Wednesday, May 2, 2018

The Red Sox Fall From Grace

TRIVIA QUESTION:  To which team was Tony Conigliaro traded when the Red Sox decided to move their power hitting outfielder?  

Baseball may have actually been inaugurated midway through the 1800's, but it really began as a "major league" sport in 1869. The team which led the charge by barn storming was the Cincinnati Red Legs.

Usually when a team wins a championship it can be counted on to at least be competitive the following year. Oftentimes however, this is not the case. Consider the case of the 1968 Boston Red Sox. In 1967, led by Triple Crown Winner Carl Yastrzemski and 22-game winner Jim Lonborg, they won the American League pennant. While they took the World Series to seven games, they lost to St. Louis.

Come 1968 they were expected to be right back in it. As it turns out on Opening Day, April 10th, 1968 they were. They beat Detroit 7-3 and were in first place. It would be the ONLY day they spent atop the American League all season.

When the dust settled the Red Sox were in fourth place, 17 games behind the Denny McLain led Tigers. He won 31 games that season and the Tigers did what the Sox failed to do the previous year; beat St. Louis in the Series.
It wasn't as if the Sox were bad. They were not. They had numerous four and five game winning streaks and no really prolonged losing streaks. At one stretch in July they won 11 of 12 games, sandwiched around the All Star Game in Houston. They never lost more than four in a row, either.

Boston finished 10 games over .500, so how on earth did they manage to end up 17 games out of first place? A return to form from the previous year by Yaz may have made a difference. The HOF left fielder went from a line of .326, 44 homers and 121 RBI to winning the battle title again with a .301 average, 23 home runs and 74 RBI. 

The supporting cast went down the tubes. First baseman George Scott went from .303 and 19 homers to a measly .171 and three dingers. Joe Foy went from .251 to .225, Rico Petrocelli dropped from 17 homers to 12. The devastating loss of Tony Conigliaro was offset by Ken Harrelson's 35 homers and 109 RBI.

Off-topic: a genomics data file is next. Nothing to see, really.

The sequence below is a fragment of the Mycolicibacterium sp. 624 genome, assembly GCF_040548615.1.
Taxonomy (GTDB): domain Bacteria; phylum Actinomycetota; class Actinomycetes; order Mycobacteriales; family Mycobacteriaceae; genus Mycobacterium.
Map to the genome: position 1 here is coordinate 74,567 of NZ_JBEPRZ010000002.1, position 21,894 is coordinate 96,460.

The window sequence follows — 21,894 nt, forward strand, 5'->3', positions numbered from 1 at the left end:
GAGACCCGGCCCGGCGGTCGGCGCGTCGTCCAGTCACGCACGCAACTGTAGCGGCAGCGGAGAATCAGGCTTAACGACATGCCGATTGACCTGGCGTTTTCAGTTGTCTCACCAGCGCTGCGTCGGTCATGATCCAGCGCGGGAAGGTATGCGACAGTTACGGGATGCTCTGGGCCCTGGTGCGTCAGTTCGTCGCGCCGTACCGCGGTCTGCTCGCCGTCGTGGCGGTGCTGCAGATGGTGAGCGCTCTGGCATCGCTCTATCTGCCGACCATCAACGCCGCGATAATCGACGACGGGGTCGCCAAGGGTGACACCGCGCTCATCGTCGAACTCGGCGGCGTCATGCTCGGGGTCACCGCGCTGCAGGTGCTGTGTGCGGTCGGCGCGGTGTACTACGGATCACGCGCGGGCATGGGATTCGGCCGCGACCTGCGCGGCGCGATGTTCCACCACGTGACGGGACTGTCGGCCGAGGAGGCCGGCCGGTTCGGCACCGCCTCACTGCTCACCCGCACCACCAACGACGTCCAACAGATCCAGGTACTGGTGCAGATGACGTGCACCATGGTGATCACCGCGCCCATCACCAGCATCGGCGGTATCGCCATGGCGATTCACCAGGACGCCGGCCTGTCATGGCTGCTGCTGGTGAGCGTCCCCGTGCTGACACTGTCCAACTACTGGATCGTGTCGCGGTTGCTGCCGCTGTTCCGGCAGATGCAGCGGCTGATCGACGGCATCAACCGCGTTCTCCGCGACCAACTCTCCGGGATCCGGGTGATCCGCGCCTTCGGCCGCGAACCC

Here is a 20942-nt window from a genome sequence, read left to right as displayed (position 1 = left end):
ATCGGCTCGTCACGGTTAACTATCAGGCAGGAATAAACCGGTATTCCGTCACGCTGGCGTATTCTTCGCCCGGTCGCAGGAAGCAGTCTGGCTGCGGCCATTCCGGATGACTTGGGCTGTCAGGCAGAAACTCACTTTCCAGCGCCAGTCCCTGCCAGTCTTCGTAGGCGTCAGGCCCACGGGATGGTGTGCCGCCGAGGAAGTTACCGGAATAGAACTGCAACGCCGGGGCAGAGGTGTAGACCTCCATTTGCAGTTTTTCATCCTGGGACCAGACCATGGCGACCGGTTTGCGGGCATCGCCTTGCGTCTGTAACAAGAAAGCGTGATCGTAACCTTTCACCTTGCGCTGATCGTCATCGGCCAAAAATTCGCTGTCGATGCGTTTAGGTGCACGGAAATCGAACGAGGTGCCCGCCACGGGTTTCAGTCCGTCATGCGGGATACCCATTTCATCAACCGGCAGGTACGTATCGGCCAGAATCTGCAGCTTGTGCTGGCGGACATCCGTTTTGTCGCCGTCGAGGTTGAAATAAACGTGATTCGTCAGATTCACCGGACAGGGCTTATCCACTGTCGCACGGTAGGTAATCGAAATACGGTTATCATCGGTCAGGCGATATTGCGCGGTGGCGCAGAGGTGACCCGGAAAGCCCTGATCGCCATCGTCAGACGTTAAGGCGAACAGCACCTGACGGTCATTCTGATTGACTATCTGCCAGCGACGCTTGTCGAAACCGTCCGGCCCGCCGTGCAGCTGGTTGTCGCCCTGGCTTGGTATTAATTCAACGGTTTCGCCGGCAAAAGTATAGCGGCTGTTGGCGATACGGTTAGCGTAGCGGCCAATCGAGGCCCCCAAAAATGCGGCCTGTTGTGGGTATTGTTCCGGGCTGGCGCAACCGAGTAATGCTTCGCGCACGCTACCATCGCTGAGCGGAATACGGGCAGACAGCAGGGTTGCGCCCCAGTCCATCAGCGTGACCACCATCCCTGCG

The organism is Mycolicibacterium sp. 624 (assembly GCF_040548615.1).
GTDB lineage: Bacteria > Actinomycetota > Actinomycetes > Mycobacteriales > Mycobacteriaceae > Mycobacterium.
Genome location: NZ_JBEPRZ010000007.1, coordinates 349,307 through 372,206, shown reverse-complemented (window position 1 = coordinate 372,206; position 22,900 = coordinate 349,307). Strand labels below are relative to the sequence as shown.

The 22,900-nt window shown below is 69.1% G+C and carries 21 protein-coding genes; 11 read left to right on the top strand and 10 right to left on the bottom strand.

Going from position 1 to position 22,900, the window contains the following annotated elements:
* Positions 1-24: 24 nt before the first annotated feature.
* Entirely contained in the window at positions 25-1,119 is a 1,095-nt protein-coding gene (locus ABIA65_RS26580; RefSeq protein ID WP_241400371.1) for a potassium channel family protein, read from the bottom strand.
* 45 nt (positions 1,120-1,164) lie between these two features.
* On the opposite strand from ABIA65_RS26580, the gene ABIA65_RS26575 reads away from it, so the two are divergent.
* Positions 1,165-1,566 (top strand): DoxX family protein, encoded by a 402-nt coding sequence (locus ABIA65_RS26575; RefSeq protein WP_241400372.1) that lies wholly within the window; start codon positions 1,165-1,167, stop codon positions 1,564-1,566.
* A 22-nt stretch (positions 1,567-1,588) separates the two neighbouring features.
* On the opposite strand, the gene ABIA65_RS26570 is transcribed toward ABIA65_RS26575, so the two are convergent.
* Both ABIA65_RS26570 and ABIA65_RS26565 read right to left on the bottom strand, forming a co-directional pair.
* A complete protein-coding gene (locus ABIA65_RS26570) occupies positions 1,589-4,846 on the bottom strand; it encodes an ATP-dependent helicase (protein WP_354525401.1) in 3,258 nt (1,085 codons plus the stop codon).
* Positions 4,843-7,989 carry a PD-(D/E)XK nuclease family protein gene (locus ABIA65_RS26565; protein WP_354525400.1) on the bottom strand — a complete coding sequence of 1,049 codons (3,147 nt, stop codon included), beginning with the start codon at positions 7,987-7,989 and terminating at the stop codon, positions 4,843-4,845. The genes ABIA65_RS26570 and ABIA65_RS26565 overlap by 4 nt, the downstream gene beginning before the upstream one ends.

Conigliaro was hit in the face by a pitch from the Angel's Jack Hamilton during an incredible 1967 and missed the entire 1968 season. He did come back with two strong seasons after that but the injury did cut short his career. Harrelson, a part time player in "67 turned it on the following season.

The pitching didn't really fail the Sox in 1968, the year of the pitcher. That is with the exception of the club's ace. Lonborg dropped from 22 wins to 6-10. The reliable Gary Bell went from 12-8 to 11-11, while Jose Santiago was very consistent. When your team is led by Ray Culp (16-6) and an aging Dick Ellsworth at 16-7, something is amiss.

Actually Bell, Culp, Ellsworth and Santiago were amazing. All were right around 3.00 in the ERA department. Lonborg was a disaster though. His drop off in wins by 16 and his ERA of 4.29 could not be overcome as he barely pitched more than 100 innings.  Consider this; hypothetically, if Lonborg had matched his 1967 output, the Red Sox would have finished just ONE game back, NOT 17.
Defensively both Scott and Petrocelli were stellar but Mike Andrews at second base and Foy at third committed 48 errors between them. Believe it or not when it came to infield defense and errors the four starters were better in 1968. 

So again, what happened? The bench was a big problem. In 1967 the club got lots of production from reserves, especially Jerry Adair and Dalton Jones. The following season the bench went from strong to anemic. Both players dropped around 40 points or more and failed to contribute as they did before. The same can be said for most of the other back up players.

Perhaps it wasn't the fact the Red Sox became suddenly bad, it was the fact the Tigers became suddenly incredible. The Tigers went from a respectable 91 wins to 103 on their way to the World Series Title. Baltimore finished second with 91 wins leaving the Red Sox virtually tied with Cleveland with 86. 

Sometimes its not how well you play, it's how well the competition played and this pretty much sums up the year of the pitcher in Boston. 

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